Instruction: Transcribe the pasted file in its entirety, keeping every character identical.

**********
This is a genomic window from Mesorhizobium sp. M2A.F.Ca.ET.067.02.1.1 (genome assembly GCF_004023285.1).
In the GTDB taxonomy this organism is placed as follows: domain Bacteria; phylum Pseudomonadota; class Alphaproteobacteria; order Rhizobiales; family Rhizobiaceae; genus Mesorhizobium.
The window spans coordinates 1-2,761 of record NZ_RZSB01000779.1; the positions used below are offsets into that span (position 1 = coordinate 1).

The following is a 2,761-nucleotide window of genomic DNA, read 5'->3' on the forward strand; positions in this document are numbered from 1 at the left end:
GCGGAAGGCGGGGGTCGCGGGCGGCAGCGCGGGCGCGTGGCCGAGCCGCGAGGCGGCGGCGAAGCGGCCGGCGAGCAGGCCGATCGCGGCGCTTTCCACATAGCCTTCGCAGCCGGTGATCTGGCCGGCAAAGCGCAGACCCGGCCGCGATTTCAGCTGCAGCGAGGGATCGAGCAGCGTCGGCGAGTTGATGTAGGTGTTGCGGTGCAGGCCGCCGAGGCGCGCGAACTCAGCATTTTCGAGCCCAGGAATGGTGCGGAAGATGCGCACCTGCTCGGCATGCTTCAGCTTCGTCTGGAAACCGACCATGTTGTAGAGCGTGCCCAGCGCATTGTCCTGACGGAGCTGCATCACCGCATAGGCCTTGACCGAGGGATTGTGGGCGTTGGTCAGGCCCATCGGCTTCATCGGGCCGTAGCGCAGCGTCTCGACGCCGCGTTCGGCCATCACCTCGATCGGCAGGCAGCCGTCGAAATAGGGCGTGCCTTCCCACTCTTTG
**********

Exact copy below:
This is a genomic window from Mesorhizobium sp. M2A.F.Ca.ET.067.02.1.1 (genome assembly GCF_004023285.1).
In the GTDB taxonomy this organism is placed as follows: domain Bacteria; phylum Pseudomonadota; class Alphaproteobacteria; order Rhizobiales; family Rhizobiaceae; genus Mesorhizobium.
The window spans coordinates 1-2,761 of record NZ_RZSB01000779.1; the positions used below are offsets into that span (position 1 = coordinate 1).

The following is a 2,761-nucleotide window of genomic DNA, read 5'->3' on the forward strand; positions in this document are numbered from 1 at the left end:
GCGGAAGGCGGGGGTCGCGGGCGGCAGCGCGGGCGCGTGGCCGAGCCGCGAGGCGGCGGCGAAGCGGCCGGCGAGCAGGCCGATCGCGGCGCTTTCCACATAGCCTTCGCAGCCGGTGATCTGGCCGGCAAAGCGCAGACCCGGCCGCGATTTCAGCTGCAGCGAGGGATCGAGCAGCGTCGGCGAGTTGATGTAGGTGTTGCGGTGCAGGCCGCCGAGGCGCGCGAACTCAGCATTTTCGAGCCCAGGAATGGTGCGGAAGATGCGCACCTGCTCGGCATGCTTCAGCTTCGTCTGGAAACCGACCATGTTGTAGAGCGTGCCCAGCGCATTGTCCTGACGGAGCTGCATCACCGCATAGGCCTTGACCGAGGGATTGTGGGCGTTGGTCAGGCCCATCGGCTTCATCGGGCCGTAGCGCAGCGTCTCGACGCCGCGTTCGGCCATCACCTCGATCGGCAGGCAGCCGTCGAAATAGGGCGTGCCTTCCCACTCTTTG